The glories of the national park system draw hundreds of millions of visitors each year, even in normal times.
But in this upside-down year, with the pandemic still limiting much travel in and outside the United States, it’s likely that the National Park Service’s 419 sites, 62 with a “national park” designation, will attract even more people looking to get away.
For potential park-goers who wish to avoid these crowds (and this season, who doesn’t?), one strategy is to skip the Grand Canyon, the Great Smoky Mountains and the other top 10 parks that typically receive the majority of visitors. There are alternatives that are still awe-inspiring for your summer and fall fresh-air retreats, ones that offer many of the Top Ten’s sights, sounds, wildlife and activities.
You may need to drive, either for safety or a lack of transit options, but these lesser-known crown jewels, all off the beaten path, are almost always mercifully free of the large groups and car traffic found in the more popular parks.
Wherever you decide to go, remember that this is a new world. As the majority of on-site visitor centers will remain closed, contacting the parks before your trip for up-to-date information and any necessary permits is highly recommended. For the parks’ main draws — the great outdoors — the reopenings are staggered and may be confusing; your desired destination may be limited to day-use, or welcome visitors during restricted hours or offer only backcountry camping. Local stores may be closed, too, so plan to bring food and all of your supplies. You might try camping to avoid crowded lodges, and even consider hauling a portable toilet. When you go, best to arrive early to avoid crowds, limited parking and the likelihood of being turned away at the gates.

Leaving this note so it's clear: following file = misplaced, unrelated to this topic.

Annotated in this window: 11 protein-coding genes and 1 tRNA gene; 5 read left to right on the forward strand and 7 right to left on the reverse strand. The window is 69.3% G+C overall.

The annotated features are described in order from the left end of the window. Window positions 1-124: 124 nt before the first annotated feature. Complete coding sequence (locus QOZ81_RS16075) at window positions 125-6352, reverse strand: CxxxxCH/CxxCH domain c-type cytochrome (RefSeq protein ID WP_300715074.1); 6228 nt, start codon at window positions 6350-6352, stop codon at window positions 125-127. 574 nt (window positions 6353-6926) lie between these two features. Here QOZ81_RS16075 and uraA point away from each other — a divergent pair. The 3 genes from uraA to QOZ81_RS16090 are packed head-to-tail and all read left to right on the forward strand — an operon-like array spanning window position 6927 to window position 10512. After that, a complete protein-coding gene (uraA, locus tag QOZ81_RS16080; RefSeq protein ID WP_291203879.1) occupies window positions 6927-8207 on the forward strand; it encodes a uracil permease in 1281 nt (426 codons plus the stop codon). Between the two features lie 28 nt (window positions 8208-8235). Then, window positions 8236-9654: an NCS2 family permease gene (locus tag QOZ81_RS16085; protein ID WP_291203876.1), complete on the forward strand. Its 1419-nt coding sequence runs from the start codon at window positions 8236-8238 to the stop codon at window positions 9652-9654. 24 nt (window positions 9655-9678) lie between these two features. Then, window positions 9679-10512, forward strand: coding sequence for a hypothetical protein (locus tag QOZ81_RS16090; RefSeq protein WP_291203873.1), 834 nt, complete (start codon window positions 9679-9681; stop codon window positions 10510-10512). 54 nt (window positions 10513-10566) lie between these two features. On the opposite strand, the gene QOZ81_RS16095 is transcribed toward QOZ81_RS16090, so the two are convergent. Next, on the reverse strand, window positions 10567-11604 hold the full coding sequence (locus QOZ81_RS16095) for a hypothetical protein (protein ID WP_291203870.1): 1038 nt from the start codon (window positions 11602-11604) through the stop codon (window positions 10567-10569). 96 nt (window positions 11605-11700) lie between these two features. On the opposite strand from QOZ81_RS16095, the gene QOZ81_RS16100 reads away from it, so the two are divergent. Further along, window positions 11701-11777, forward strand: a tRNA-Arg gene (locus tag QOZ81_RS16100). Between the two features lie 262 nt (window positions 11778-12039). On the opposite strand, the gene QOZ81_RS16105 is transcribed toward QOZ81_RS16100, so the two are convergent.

Check out the full article from the Salt Lake Tribune here.